Sixty-seven words - 100 years of conflict

On the Balfour Declaration's centenary, Elliot Jager argues that while Arab opposition to a Jewish national home remains the crux of the conflict, the nature of Jewish anti-Zionism is unchanged.

Lord Balfour declares the Hebrew University of Jerusalem open in painting by Leopold Pilichowski (photo credit: COURTESY HEBREW UNIVERSITY)
Lord Balfour declares the Hebrew University of Jerusalem open in painting by Leopold Pilichowski
The Balfour Declaration was a letter dated November 2, 1917, from British foreign secretary Arthur James Balfour to preeminent leader of British Jewry Lord Rothschild that began a process by which the international community, the League of Nations and later the United Nations, came to embrace the idea of the establishment in Palestine of a national home for the Jewish people.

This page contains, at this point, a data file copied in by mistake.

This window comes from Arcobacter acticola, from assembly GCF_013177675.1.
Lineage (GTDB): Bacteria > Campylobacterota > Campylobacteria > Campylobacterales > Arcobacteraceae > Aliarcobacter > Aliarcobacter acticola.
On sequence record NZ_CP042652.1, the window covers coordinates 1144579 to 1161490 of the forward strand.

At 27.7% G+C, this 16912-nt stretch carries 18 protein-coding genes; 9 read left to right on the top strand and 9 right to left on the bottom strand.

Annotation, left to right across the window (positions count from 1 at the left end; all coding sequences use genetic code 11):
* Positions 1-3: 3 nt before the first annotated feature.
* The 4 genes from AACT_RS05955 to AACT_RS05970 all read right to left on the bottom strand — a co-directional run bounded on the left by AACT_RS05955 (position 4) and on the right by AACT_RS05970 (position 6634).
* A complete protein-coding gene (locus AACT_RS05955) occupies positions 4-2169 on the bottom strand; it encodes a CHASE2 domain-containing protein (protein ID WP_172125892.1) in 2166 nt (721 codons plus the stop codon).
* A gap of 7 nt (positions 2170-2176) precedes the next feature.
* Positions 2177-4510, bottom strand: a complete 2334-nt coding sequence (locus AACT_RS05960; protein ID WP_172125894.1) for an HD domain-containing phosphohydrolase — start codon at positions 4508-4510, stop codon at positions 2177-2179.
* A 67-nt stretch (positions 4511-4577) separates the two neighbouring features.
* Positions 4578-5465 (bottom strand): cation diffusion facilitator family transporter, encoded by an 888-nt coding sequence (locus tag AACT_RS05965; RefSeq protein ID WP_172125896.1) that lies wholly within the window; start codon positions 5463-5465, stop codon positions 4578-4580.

The British government’s letter was the result of a confluence of factors but clearly driven by national interest.
In 1917, the world was torn asunder by World War I, a global conflict already in its third year. Scrambling for military and diplomatic allies, British decision makers hoped Jews throughout the world would champion their cause.
Within the theater of war, the Ottoman Empire – which controlled much of the Middle East including Palestine – was expected to disintegrate. Prime Minister David Lloyd George needed to ensure that Britain was in a position to influence events in strategic Palestine.
Compassion for persecuted Jewry across Eastern Europe was also of relevance, in particular for Lloyd George and Balfour, both of whom were unabashed philo-semites.